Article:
Dei'ah veDibur - Information & Insight

A Window into the Chareidi World

15 Kislev 5764 - December 10, 2003 | Mordecai Plaut, director Published Weekly









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Home and Family

In Those Days, In This Season

by Kaila Kohn

Since time immemorial, parents and teachers have been using stories and parables as a teaching medium, as a pleasant way of inculcating good moral values. Children listen wide-eyed to a good storyteller. In fact, they listen eagerly to a mediocre storyteller, too. Stories are the sugar-coating on homilies, and can be used as rewards for anything from going to bed on time to finishing set work at school.

There used to be a series of cautionary tales in rhyme which were absolutely hair-raising. Of a girl who was burnt to death because she played with fire, of a boy who had his thumbs cut off for sucking them, amongst others. [Nothing very tame about Snow White, either.] Older readers might well remember the book, Shock-Headed Peter. It is doubtful whether a tale of a boy who refused the same soup day after day and subsequently died would really influence a child's eating habits.

In England, decades ago, children read numerous stories like "Little Red Riding Hood" or "The Three Little Pigs" to improve their vocabulary and their reading skills. By now, most Jewish schools are more discriminating and do not think that fairy tales are suitable reading matter. Unfortunately, some Jewish books for younger children whose reading skills are not very well developed present a vocabulary that is too difficult and also too stilted. Nevertheless, parents can read these stories to the children and just change some words as they go along. In fact, children will probably prefer Mother's narrative alongside the illustrations.

It is wiser for parents who tell or read stories to children at night to choose a story with a happy ending. Furthermore, some say that they should not be too exciting, although others disagree and say their children fall asleep in spite of the most hair-raising stories. A dreamless sleep, with never a nightmare? Perhaps, but, still, at a certain age children have numerous nameless fears and it is unwise to tell scary stories at night. To some children, especially those under the age of seven, it is unwise to tell frightening stories at all. They identify with the hero of the story and suffer terribly with him. As a young teacher, I was frequently moved to see large tears flowing form some wide eyed children when they heard the story of Yosef, for example.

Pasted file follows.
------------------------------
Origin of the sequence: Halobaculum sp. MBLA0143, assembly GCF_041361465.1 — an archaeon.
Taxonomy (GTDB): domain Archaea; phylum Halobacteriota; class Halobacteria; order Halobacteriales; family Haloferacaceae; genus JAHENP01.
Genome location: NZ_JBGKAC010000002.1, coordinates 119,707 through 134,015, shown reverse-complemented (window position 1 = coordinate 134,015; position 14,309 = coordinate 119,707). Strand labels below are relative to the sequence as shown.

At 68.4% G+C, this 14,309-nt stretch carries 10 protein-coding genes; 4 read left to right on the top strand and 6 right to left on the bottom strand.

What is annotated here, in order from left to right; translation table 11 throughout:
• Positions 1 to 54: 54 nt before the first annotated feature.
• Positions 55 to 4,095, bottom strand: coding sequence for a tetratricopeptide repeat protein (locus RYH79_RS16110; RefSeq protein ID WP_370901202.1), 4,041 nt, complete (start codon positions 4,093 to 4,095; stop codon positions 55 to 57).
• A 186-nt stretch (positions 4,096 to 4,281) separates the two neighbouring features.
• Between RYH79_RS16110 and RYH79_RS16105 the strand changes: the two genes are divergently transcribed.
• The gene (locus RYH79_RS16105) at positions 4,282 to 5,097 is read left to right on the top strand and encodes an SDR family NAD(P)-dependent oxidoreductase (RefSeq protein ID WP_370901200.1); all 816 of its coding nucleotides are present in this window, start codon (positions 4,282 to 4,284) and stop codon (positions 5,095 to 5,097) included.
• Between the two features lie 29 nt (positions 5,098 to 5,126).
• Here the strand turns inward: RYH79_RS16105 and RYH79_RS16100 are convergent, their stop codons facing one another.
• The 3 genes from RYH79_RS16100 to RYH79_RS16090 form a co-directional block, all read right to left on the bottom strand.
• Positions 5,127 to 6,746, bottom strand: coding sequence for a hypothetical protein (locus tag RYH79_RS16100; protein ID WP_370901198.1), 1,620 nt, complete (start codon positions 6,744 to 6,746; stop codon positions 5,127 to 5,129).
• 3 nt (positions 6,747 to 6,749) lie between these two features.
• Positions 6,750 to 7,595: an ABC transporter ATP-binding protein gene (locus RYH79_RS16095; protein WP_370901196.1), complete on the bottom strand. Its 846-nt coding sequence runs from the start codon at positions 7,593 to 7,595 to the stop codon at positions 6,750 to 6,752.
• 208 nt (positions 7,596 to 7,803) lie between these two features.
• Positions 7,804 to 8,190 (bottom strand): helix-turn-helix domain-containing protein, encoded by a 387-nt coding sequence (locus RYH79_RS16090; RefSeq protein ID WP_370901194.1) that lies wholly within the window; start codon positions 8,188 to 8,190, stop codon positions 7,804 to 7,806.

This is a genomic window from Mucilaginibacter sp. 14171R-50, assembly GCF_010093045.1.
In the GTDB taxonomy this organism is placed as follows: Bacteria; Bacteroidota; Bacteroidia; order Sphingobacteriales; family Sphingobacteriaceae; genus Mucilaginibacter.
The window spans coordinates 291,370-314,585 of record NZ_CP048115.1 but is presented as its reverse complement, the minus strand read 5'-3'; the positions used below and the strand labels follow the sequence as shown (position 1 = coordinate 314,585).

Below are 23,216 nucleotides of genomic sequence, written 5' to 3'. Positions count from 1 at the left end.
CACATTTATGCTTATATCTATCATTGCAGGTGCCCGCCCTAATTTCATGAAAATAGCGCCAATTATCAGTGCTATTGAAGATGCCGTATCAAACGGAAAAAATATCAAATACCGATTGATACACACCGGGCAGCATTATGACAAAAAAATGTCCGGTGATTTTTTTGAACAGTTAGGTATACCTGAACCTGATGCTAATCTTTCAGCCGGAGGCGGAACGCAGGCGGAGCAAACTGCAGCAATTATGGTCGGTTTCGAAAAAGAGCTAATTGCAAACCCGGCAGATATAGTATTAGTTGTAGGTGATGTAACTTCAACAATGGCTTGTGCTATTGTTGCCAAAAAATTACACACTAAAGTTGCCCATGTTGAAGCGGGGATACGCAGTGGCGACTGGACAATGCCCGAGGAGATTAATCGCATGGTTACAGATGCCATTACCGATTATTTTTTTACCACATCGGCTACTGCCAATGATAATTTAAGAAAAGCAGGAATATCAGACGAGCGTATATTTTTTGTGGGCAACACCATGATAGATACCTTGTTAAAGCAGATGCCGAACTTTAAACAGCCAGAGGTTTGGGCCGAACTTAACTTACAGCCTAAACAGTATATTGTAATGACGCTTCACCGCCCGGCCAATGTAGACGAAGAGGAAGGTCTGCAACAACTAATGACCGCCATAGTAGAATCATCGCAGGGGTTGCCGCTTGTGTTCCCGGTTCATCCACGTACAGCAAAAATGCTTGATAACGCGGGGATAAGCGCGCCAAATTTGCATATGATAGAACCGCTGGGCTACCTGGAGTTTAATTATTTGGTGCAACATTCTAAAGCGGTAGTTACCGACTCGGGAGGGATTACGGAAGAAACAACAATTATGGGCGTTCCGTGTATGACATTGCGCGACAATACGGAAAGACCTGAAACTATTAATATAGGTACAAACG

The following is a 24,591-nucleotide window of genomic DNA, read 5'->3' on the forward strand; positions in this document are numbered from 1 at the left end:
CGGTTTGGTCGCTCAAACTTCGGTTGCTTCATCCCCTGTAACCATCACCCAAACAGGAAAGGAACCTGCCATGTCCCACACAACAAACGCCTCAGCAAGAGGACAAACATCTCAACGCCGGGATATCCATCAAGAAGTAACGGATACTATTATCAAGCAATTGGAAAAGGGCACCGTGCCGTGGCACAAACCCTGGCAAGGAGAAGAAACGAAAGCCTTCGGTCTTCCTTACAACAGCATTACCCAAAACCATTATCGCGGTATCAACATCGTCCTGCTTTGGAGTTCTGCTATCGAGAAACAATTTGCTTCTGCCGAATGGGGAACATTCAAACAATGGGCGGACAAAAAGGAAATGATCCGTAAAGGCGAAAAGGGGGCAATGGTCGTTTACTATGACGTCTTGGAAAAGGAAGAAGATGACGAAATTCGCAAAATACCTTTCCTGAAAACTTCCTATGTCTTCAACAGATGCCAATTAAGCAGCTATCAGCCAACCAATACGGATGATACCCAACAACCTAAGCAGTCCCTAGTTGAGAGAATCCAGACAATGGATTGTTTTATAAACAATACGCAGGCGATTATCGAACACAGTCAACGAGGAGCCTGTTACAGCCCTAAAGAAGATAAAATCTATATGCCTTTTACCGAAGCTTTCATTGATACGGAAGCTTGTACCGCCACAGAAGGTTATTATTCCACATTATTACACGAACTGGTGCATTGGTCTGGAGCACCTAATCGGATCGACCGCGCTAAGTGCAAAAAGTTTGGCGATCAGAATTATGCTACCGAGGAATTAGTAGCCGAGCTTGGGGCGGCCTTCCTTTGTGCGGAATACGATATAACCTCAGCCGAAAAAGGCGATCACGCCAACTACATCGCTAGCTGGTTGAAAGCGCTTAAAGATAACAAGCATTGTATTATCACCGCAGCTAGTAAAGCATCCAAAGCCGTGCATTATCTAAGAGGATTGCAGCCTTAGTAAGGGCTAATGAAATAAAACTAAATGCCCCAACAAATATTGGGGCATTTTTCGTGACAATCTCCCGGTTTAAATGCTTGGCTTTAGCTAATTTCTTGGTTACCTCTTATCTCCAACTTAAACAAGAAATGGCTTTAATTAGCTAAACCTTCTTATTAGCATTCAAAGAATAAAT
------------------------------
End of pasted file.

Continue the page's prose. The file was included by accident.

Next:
At the end of the story, children will ask, "Is it true?" If you are one of those fortunate people who can invent stories and serialize them to continue for night after night, or lesson after lesson, the answer will probably have to be, "It could be." Stories of gedolim abound, stories which depict generosity of spirit, humility, caring about others, moral courage etc. are all true, as are stories from history. If a teacher wishes to improve a certain character trait among his charges, he will have no trouble in finding stories to illustrate his point.

There is a definite art to story telling. Unfortunately, not everyone has developed this skill, but perhaps they could learn. There should be much facial expression (body language) and the voice, too, can be used to great effect. The weekly parsha should be told in small installments every day, rather than once a week, to the younger classes. The children will enjoy the stories all the more and certainly remember them better.

Very young children often choose the same story night after night, week after week and even longer. Woe betide the father or mother who varies the story by even one little word. The youngsters know the stories by heart and rejoice in the constant repetition even if they do not understand the whole story.

Many books nowadays, which claim to be for the Jewish public, are nothing more than regular fiction novels, with the characters having Hebrew names. They are not all suitable for our youngsters to read...

Stories are a powerful medium, so parents must make sure, especially when children are older, that the content is suitable reading material.


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